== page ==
The number of beamlines developed at NSRRC has been increasing roughly two beamlines per year since 1993, the year when there were only three photon beamlines in use, 1m-SNM, LSGM, and HSGM, after the Taiwan Light Source (TLS) was first commissioned and started operation. As of November 2003, there are twenty-eight beamlines in operation, including two hard X-ray beamlines SP12B and SP12U located at SPring-8, and five new beamlines under construction.
The beamline development at NSRRC has gone through two phases. In phase one we provided enough number of multiple-purpose beamlines to satisfy the most common needs of our user community. In phase two, besides construction of enough beamlines, we were able to provide adequate beam time for all the research experiments, meanwhile creating special beamlines to meet the specific requirements of advanced experiments. Since the storage ring of TLS is designed for generating excellent photon spectrum in the VUV and soft X-ray regions, at first we designed and constructed VUV and soft X-ray beamlines for research in these energy regions. After that, several beamlines providing photon energies from soft to hard X-rays were developed using the radiation sources from bending magnets and a wiggler insertion device to support X-ray research in Taiwan. These were followed by several white-light beamlines built for applied research and high performance undulator beamlines for special scientific research.
The spectrum in the hard X-ray region was later extended further into higher energies with the construction of two hard X-ray beamlines at SPring-8 in Japan through an international collaboration program. Recently, the number of X-ray beamline grows rapidly because there is still a high demand for hard X-ray beamlines from domestic users, and the technology of constructing a compact and high-field insertion device for generating hard X-rays in the medium-energy storage ring has matured. Three protein beamlines are currently under construction: the central beamline BL13B is for high throughput biological crystallography measurements; the two side-branched beamlines, BL13A and BL13C, are for high-resolution protein structure studies. In addition, one very special soft X-ray beamline EPU-AGM, designed for photon-in and photon-out experiments such as soft X-ray emission and inelastic scattering experiments, is also under construction.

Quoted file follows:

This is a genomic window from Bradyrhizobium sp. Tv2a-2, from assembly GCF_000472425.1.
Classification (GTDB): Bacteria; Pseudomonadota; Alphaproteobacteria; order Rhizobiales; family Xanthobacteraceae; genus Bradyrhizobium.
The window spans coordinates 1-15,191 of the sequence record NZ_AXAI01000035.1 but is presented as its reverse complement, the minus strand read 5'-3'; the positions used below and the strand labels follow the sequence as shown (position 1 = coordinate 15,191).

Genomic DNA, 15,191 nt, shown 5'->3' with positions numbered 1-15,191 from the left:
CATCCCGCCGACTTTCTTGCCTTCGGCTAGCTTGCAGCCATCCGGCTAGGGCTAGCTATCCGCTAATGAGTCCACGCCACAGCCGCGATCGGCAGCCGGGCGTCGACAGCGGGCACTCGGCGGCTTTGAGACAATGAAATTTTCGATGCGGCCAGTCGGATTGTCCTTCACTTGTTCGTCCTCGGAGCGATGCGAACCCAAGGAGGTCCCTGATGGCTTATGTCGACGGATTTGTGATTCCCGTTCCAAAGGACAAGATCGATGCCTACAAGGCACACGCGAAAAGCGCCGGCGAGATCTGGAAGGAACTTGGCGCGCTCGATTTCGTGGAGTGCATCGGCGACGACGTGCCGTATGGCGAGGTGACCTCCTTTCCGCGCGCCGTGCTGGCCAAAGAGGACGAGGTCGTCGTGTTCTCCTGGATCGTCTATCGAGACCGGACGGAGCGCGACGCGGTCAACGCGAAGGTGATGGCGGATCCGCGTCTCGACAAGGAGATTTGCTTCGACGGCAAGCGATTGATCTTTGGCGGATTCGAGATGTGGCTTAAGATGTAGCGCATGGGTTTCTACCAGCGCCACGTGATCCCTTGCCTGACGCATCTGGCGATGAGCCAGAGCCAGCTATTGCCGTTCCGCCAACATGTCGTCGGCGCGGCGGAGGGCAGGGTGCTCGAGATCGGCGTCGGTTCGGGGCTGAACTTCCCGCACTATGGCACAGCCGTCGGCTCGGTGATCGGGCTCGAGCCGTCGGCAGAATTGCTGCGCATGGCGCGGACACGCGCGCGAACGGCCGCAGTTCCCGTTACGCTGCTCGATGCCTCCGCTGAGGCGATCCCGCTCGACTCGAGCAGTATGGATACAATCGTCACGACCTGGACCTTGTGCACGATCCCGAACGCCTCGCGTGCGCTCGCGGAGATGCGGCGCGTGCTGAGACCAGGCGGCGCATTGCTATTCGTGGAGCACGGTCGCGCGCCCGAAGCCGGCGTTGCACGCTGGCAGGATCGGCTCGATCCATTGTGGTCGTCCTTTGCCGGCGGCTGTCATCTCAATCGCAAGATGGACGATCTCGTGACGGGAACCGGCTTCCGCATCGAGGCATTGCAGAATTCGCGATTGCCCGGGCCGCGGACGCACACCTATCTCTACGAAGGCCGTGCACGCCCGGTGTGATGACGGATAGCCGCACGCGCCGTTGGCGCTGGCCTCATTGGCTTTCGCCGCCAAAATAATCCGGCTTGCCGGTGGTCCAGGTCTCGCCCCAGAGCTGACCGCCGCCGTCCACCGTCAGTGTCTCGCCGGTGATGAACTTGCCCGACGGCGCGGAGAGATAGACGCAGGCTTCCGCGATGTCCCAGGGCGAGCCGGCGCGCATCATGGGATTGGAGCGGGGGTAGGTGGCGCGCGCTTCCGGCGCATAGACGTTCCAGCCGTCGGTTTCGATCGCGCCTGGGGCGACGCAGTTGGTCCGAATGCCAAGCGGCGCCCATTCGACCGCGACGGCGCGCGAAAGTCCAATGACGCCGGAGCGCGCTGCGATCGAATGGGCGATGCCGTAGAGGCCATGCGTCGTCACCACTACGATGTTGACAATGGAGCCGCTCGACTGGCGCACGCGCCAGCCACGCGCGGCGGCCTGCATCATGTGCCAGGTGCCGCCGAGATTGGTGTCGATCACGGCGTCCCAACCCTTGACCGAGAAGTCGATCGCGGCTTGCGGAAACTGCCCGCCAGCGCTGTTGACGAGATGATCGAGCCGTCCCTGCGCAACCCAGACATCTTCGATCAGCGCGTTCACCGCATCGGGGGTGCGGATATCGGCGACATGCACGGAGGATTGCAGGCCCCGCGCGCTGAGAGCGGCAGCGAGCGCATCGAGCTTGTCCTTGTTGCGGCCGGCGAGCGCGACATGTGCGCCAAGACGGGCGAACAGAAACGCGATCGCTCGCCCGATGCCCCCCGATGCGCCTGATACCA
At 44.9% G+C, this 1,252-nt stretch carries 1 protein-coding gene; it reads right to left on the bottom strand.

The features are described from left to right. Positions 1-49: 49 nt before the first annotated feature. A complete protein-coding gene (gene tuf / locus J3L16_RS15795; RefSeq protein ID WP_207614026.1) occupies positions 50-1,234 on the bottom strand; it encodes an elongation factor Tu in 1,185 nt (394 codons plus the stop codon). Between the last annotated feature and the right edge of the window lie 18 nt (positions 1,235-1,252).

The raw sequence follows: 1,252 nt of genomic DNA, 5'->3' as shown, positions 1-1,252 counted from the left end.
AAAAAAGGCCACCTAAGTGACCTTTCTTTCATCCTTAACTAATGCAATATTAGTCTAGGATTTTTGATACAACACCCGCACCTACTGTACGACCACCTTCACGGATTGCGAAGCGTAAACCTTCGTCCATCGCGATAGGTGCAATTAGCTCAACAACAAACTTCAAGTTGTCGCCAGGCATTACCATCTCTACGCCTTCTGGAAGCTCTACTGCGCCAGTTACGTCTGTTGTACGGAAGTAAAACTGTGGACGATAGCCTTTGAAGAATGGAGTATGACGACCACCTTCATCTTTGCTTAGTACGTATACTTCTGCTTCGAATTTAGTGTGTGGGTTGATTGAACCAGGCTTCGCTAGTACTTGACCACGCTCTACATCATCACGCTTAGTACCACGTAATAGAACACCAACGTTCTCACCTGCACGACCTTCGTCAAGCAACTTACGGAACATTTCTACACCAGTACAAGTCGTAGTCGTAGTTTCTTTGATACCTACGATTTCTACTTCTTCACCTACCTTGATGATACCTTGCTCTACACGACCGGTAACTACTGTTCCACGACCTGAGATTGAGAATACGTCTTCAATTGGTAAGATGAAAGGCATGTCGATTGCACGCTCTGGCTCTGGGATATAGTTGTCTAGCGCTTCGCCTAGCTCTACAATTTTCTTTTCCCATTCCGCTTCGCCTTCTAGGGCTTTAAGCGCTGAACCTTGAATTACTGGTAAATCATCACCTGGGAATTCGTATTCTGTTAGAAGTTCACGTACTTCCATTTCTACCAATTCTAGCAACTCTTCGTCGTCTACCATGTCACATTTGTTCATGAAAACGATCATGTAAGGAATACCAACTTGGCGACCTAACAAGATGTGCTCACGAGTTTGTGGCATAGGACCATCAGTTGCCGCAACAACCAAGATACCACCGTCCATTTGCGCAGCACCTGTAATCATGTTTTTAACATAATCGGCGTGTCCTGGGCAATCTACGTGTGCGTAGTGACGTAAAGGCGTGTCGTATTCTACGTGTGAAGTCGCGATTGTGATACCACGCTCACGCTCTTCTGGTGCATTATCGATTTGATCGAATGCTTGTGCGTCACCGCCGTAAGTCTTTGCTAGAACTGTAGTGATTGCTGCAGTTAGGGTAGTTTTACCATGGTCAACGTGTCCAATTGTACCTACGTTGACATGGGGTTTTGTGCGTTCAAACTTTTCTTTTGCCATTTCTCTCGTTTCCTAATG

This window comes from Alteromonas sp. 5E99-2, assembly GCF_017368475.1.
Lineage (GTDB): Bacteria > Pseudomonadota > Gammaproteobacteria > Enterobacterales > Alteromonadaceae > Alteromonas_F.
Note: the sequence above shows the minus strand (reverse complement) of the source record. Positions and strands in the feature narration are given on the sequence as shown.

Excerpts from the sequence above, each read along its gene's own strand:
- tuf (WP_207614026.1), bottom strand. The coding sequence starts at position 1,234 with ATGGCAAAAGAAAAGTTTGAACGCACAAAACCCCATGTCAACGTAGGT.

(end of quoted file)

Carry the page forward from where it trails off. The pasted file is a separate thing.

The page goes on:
When the new X-ray beamlines finish the construction and commission in the winter of 2003, the photon spectrum provided by all the beamlines in operation will cover a whole energy range from infrared, VUV, soft X-ray, to hard X-ray. The photon spectrum available to our users ranges from mid-infrared (about 20 μm) to 30 keV at TLS, and extends up to higher than 70 keV at SPring-8. There are more than 45 specialized end-stations developed for various types of experiments that utilize these beamlines. Details of these end-stations can be found in the NSRRC home page at http://users.nsrrc.org.tw under Research Facility/Beamlines & End Stations.
At the end of year 2004, we will have 32 beamlines in operation, including 4 diagnostic beamlines. We will then have enough beamlines and beam time to satisfy all the needs from domestic users. The beamline development will be greatly slowed down then, unless further requests arise as a result of fast growth of our users community or a special request for an advanced experiment. Up to now, the beamline development is nearly performed entirely by the beamline scientists and engineers of NSRRC because of the shortage of experienced people available in domestic user community. We now have enough people trained in beamline development; therefore, future beamline should be able developed by any research team, including the people trained at NSRRC, from university or industry company.